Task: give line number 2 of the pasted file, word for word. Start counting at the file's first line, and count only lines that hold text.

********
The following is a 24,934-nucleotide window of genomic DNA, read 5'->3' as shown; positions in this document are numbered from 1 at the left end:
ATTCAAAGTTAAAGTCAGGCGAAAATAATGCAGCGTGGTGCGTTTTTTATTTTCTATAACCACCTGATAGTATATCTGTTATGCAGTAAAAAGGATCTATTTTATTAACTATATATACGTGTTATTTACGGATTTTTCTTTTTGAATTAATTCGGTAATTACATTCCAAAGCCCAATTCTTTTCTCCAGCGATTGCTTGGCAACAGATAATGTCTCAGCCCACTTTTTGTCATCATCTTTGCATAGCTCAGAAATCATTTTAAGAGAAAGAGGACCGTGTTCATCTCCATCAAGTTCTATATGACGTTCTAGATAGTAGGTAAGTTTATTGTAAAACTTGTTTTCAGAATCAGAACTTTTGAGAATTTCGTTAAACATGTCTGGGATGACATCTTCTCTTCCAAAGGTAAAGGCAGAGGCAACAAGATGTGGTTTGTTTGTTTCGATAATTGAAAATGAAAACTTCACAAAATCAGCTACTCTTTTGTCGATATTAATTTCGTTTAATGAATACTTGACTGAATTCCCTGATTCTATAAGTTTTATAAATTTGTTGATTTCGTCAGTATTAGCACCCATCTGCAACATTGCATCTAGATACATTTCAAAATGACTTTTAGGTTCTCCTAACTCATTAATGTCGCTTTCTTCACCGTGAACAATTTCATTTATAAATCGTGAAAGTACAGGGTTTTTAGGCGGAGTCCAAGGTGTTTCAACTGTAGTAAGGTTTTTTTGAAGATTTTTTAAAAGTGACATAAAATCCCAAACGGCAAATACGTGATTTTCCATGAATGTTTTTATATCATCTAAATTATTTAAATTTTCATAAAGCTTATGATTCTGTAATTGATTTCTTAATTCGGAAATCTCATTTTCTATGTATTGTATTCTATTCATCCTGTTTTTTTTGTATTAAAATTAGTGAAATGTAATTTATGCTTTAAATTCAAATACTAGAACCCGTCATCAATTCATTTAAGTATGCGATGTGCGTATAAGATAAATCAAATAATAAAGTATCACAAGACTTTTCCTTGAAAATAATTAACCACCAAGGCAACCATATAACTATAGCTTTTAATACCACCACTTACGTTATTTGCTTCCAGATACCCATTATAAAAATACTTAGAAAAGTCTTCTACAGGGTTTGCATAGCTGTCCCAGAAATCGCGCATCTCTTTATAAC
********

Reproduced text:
ATTCAAAGTTAAAGTCAGGCGAAAATAATGCAGCGTGGTGCGTTTTTTATTTTCTATAACCACCTGATAGTATATCTGTTATGCAGTAAAAAGGATCTATTTTATTAACTATATATACGTGTTATTTACGGATTTTTCTTTTTGAATTAATTCGGTAATTACATTCCAAAGCCCAATTCTTTTCTCCAGCGATTGCTTGGCAACAGATAATGTCTCAGCCCACTTTTTGTCATCATCTTTGCATAGCTCAGAAATCATTTTAAGAGAAAGAGGACCGTGTTCATCTCCATCAAGTTCTATATGACGTTCTAGATAGTAGGTAAGTTTATTGTAAAACTTGTTTTCAGAATCAGAACTTTTGAGAATTTCGTTAAACATGTCTGGGATGACATCTTCTCTTCCAAAGGTAAAGGCAGAGGCAACAAGATGTGGTTTGTTTGTTTCGATAATTGAAAATGAAAACTTCACAAAATCAGCTACTCTTTTGTCGATATTAATTTCGTTTAATGAATACTTGACTGAATTCCCTGATTCTATAAGTTTTATAAATTTGTTGATTTCGTCAGTATTAGCACCCATCTGCAACATTGCATCTAGATACATTTCAAAATGACTTTTAGGTTCTCCTAACTCATTAATGTCGCTTTCTTCACCGTGAACAATTTCATTTATAAATCGTGAAAGTACAGGGTTTTTAGGCGGAGTCCAAGGTGTTTCAACTGTAGTAAGGTTTTTTTGAAGATTTTTTAAAAGTGACATAAAATCCCAAACGGCAAATACGTGATTTTCCATGAATGTTTTTATATCATCTAAATTATTTAAATTTTCATAAAGCTTATGATTCTGTAATTGATTTCTTAATTCGGAAATCTCATTTTCTATGTATTGTATTCTATTCATCCTGTTTTTTTTGTATTAAAATTAGTGAAATGTAATTTATGCTTTAAATTCAAATACTAGAACCCGTCATCAATTCATTTAAGTATGCGATGTGCGTATAAGATAAATCAAATAATAAAGTATCACAAGACTTTTCCTTGAAAATAATTAACCACCAAGGCAACCATATAACTATAGCTTTTAATACCACCACTTACGTTATTTGCTTCCAGATACCCATTATAAAAATACTTAGAAAAGTCTTCTACAGGGTTTGCATAGCTGTCCCAGAAATCGCGCATCTCTTTATAAC